The mill actually straddled Sawmill Creek so that the sawdust could easily be disposed of and the lumber could float down the ditch and flumes to the construction sites. Other dams were built and water was guided to Angels Creek and as it followed the natural channel to Murphys a branch continued to Murphys Flat and Red Hill and another branch flowed through Owlsborough near the present-day Masonic Hall in Murphys.
Flumes & Ditch Systems in Calaveras County
Flume and ditch systems were built throughout Calaveras County to transport water from the Mokelumne, Calaveras and Stanislaus Watersheds. Large dich systems were constructed along the Mokelumne River Canyon to provide year-round water to Mokelumne Hill, Paloma and Campo Seco.
When Were the First Hydroelectric Power Plants Built in Calaveras?
As gold mining evolved from placer mining to “Lode”, underground hard rock tunnel extraction, the mining industry’s needs changed.

For Calaveras County to become industrialized, the Utica Gold Mining Company realized that they would need a way to obtain electric power. Luckily for them, their large ditch and flume system would be the perfect way to achieve that. Powerhouses were constructed in Murphys and Angels Camp delivering the first electricity to Calaveras County.
1895
First powerhouses built in Calaveras County
In 1895, the first powerhouse was built in Calaveras County in Angels Camp.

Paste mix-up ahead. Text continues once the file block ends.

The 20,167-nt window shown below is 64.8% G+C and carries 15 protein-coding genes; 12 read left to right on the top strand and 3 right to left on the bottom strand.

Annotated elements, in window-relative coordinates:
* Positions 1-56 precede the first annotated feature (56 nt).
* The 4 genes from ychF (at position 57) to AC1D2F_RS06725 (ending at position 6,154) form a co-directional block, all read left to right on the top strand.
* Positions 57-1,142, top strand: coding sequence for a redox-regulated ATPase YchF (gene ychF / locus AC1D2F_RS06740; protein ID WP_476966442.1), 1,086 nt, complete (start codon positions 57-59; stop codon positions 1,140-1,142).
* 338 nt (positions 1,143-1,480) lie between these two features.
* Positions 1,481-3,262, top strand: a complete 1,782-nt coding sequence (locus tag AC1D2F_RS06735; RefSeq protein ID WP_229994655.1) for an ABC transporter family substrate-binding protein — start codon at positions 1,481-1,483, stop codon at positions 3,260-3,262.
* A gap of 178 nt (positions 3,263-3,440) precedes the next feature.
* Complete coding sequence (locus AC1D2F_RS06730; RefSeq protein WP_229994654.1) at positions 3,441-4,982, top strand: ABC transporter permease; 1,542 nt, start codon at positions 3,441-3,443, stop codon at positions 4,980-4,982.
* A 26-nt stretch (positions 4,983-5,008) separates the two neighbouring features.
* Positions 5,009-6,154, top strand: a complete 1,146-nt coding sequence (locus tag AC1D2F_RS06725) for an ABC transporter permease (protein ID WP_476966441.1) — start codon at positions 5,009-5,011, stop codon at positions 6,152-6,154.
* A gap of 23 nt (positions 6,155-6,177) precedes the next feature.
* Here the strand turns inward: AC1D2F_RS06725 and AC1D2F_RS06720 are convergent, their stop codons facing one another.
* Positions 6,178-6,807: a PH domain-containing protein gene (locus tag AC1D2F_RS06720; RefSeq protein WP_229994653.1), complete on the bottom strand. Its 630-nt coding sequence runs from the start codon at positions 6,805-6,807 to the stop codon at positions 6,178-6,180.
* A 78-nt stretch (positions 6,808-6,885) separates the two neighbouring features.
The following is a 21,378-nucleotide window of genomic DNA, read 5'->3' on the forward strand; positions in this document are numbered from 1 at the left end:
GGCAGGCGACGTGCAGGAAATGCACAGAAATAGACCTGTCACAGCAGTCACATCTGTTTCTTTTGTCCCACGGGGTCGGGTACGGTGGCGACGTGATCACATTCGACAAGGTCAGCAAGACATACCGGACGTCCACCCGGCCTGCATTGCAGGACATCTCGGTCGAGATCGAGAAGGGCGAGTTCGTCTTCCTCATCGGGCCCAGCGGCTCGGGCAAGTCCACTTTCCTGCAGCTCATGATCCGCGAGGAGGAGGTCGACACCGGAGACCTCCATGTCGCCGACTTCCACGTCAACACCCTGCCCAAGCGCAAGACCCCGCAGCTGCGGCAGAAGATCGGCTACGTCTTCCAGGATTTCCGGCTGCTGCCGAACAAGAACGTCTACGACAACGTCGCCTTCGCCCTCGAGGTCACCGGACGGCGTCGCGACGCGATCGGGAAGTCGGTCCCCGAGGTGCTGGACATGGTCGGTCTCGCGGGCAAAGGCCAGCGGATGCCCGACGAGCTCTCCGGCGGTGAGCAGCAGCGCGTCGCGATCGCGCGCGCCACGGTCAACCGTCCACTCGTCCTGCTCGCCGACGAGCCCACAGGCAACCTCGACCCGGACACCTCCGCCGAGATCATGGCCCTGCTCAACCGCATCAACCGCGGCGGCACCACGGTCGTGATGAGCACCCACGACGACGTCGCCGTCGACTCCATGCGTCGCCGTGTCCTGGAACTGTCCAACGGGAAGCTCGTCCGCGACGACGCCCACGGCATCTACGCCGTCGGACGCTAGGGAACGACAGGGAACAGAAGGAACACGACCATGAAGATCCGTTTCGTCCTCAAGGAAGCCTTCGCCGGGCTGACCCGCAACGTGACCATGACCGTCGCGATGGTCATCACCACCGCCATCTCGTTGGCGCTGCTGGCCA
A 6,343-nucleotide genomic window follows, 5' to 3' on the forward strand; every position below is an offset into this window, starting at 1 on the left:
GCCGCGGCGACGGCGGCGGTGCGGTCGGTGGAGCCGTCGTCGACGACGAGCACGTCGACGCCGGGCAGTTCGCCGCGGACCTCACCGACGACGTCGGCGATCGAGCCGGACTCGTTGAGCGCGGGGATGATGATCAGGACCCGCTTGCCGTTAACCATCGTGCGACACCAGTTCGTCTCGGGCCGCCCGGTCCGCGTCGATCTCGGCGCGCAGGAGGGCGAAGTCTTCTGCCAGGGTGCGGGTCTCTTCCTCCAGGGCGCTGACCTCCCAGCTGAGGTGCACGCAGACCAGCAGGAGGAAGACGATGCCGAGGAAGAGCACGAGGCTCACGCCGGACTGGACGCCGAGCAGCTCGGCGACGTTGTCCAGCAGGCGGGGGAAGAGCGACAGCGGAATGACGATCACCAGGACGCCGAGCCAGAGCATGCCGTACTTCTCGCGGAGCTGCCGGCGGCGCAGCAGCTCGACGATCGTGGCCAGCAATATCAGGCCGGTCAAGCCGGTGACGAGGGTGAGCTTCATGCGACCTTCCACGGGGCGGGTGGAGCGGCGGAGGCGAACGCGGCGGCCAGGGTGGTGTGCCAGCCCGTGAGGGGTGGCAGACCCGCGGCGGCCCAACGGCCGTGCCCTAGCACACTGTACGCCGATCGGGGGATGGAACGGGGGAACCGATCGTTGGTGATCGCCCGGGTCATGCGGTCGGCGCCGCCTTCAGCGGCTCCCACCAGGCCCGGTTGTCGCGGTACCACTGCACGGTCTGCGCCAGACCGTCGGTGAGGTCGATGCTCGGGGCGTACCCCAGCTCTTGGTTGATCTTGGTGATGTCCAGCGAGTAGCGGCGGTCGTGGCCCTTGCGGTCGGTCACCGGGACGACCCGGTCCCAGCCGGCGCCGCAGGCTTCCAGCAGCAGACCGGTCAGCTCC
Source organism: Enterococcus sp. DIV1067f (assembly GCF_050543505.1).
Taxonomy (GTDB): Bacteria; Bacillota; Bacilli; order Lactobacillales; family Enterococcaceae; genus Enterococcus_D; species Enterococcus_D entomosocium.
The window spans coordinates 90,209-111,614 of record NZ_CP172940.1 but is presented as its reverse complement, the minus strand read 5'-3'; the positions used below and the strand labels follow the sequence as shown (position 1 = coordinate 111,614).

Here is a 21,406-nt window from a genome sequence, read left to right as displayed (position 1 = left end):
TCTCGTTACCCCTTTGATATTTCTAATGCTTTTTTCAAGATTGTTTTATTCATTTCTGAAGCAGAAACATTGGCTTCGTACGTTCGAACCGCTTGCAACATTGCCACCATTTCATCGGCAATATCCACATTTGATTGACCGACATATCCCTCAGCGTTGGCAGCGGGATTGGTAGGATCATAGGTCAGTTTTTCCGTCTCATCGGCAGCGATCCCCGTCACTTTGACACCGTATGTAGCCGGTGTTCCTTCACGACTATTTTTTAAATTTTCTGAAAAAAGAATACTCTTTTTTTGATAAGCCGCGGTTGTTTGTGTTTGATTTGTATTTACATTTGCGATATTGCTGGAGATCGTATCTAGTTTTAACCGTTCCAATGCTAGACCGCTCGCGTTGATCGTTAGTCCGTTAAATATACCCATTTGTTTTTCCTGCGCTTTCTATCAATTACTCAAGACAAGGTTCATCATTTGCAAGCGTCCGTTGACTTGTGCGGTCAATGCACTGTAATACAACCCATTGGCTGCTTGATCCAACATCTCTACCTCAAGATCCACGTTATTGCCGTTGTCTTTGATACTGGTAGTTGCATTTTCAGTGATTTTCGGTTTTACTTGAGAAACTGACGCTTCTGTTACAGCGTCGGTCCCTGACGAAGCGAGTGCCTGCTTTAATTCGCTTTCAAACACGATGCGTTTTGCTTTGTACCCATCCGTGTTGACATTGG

“Besides providing water to the Utica Gold Mining Company’s mill in Angels Camp, its canal supplied the mine, via a hydroelectric plant, with the first electricity produced in Calaveras County. In 1899, the Utica’s new subsidiary, Angels Electric Light and Power Company, built a hydroelectric plant on Murphys Creek, its generator powered by water delivered through a penstock from a Reservoir on the hill above. The powerhouse was built with blocks of rhyolite tuff, quarried on the Adams Ranch on Pennsylvania Gulch. It was 50 by 37 feet, with the downstream gable end closed by a temporary sheet metal wall to allow for expansion."

Photo courtesy of Martin Huberty
1895
1901
Inside the Powerhouse
“In this 1901 photograph, the company engineer relaxes while watching the two Westinghouse generators, directly connected to a 12,000-horsepower Pelton impulse waterwheel. Power was then carried over an 8-mile-long pole line to the substations at Angels Camp, where a battery of transformers stepped down voltage for distribution to its customers."

Photo courtesy of Martin Huberty
1901
1896-1899
Between 1896-1899, a powerhouse was built near Murphys, supplying the mines, mills, and homes in the area with their first electricity.
1896-1899
1899
The Utica Company’s Water and Power System Improvements